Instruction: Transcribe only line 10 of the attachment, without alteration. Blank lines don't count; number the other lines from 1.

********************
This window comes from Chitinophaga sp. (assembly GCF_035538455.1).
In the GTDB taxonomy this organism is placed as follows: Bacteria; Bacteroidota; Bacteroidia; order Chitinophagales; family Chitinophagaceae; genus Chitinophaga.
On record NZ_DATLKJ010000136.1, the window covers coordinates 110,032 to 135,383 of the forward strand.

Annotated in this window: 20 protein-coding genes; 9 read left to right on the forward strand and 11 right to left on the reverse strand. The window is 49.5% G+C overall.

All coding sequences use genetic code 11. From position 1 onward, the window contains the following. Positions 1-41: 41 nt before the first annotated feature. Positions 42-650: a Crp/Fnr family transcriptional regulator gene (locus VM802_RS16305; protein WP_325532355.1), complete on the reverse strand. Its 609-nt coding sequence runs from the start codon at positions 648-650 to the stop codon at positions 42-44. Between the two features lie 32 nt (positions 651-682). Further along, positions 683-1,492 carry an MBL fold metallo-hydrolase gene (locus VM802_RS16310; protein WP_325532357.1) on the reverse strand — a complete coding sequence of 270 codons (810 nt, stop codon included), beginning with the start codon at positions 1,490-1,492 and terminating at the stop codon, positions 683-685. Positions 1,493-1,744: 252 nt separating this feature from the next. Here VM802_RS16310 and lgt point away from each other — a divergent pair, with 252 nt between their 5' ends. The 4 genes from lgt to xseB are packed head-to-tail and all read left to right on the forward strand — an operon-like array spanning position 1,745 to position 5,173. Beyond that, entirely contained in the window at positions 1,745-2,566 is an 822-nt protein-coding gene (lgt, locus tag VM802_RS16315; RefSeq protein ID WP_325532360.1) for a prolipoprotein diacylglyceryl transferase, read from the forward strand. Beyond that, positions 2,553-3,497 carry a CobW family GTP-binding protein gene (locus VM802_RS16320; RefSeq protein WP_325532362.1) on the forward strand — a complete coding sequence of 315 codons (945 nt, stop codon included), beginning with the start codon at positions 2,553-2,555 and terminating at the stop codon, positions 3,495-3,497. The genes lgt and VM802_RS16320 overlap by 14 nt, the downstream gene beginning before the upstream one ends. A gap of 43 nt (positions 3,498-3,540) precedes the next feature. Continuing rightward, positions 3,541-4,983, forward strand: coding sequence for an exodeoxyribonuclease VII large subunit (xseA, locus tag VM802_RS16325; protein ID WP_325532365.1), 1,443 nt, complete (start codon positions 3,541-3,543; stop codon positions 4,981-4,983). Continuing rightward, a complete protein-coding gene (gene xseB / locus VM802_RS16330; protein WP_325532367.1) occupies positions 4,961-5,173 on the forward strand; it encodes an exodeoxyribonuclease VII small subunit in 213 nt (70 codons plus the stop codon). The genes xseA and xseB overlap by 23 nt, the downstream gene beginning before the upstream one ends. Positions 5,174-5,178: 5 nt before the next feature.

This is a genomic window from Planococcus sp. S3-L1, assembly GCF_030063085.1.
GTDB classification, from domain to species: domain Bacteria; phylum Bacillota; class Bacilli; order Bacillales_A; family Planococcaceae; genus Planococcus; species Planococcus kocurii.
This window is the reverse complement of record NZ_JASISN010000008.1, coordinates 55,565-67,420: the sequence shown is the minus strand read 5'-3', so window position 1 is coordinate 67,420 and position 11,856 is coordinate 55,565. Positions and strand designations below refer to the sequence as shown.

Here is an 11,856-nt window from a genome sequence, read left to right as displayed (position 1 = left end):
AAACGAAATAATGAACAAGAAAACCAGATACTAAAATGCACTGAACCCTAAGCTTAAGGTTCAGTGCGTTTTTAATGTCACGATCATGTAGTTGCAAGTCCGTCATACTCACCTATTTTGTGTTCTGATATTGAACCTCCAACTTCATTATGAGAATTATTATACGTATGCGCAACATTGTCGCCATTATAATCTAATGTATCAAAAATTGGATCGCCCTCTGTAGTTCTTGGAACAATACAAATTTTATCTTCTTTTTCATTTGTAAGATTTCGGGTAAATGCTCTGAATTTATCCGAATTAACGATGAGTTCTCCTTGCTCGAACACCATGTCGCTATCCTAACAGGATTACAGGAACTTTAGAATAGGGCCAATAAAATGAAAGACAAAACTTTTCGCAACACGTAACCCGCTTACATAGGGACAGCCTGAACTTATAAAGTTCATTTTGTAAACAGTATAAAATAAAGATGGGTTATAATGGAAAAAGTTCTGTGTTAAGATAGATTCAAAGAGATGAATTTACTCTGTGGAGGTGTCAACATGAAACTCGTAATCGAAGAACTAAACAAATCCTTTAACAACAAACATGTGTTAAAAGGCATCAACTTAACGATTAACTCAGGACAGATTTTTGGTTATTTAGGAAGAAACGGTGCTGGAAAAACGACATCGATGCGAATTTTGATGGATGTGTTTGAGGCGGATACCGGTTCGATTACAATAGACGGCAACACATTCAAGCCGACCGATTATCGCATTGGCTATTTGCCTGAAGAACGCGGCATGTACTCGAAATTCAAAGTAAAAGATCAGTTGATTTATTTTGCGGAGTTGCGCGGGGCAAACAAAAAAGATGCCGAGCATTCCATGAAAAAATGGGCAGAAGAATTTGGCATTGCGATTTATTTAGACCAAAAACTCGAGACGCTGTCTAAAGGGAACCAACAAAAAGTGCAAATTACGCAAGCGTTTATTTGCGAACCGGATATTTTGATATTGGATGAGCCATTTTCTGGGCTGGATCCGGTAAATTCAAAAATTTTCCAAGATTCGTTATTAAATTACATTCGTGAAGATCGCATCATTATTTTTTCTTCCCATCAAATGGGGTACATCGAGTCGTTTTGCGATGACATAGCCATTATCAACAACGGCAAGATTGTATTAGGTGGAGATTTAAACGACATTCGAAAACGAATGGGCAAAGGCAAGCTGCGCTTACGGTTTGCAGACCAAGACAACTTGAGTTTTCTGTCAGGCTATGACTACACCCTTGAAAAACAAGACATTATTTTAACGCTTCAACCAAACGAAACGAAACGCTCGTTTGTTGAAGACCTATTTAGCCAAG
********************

AAACGAAATAATGAACAAGAAAACCAGATACTAAAATGCACTGAACCCTAAGCTTAAGGTTCAGTGCGTTTTTAATGTCACGATCATGTAGTTGCAAGTCCGTCATACTCACCTATTTTGTGTTCTGATATTGAACCTCCAACTTCATTATGAGAATTATTATACGTATGCGCAACATTGTCGCCATTATAATCTAATGTATCAAAAATTGGATCGCCCTCTGTAGTTCTTGGAACAATACAAATTTTATCTTCTTTTTCATTTGTAAGATTTCGGGTAAATGCTCTGAATTTATCCGAATTAACGATGAGTTCTCCTTGCTCGAACACCATGTCGCTATCCTAACAGGATTACAGGAACTTTAGAATAGGGCCAATAAAATGAAAGACAAAACTTTTCGCAACACGTAACCCGCTTACATAGGGACAGCCTGAACTTATAAAGTTCATTTTGTAAACAGTATAAAATAAAGATGGGTTATAATGGAAAAAGTTCTGTGTTAAGATAGATTCAAAGAGATGAATTTACTCTGTGGAGGTGTCAACATGAAACTCGTAATCGAAGAACTAAACAAATCCTTTAACAACAAACATGTGTTAAAAGGCATCAACTTAACGATTAACTCAGGACAGATTTTTGGTTATTTAGGAAGAAACGGTGCTGGAAAAACGACATCGATGCGAATTTTGATGGATGTGTTTGAGGCGGATACCGGTTCGATTACAATAGACGGCAACACATTCAAGCCGACCGATTATCGCATTGGCTATTTGCCTGAAGAACGCGGCATGTACTCGAAATTCAAAGTAAAAGATCAGTTGATTTATTTTGCGGAGTTGCGCGGGGCAAACAAAAAAGATGCCGAGCATTCCATGAAAAAATGGGCAGAAGAATTTGGCATTGCGATTTATTTAGACCAAAAACTCGAGACGCTGTCTAAAGGGAACCAACAAAAAGTGCAAATTACGCAAGCGTTTATTTGCGAACCGGATATTTTGATATTGGATGAGCCATTTTCTGGGCTGGATCCGGTAAATTCAAAAATTTTCCAAGATTCGTTATTAAATTACATTCGTGAAGATCGCATCATTATTTTTTCTTCCCATCAAATGGGGTACATCGAGTCGTTTTGCGATGACATAGCCATTATCAACAACGGCAAGATTGTATTAGGTGGAGATTTAAACGACATTCGAAAACGAATGGGCAAAGGCAAGCTGCGCTTACGGTTTGCAGACCAAGACAACTTGAGTTTTCTGTCAGGCTATGACTACACCCTTGAAAAACAAGACATTATTTTAACGCTTCAACCAAACGAAACGAAACGCTCGTTTGTTGAAGACCTATTTAGCCAAG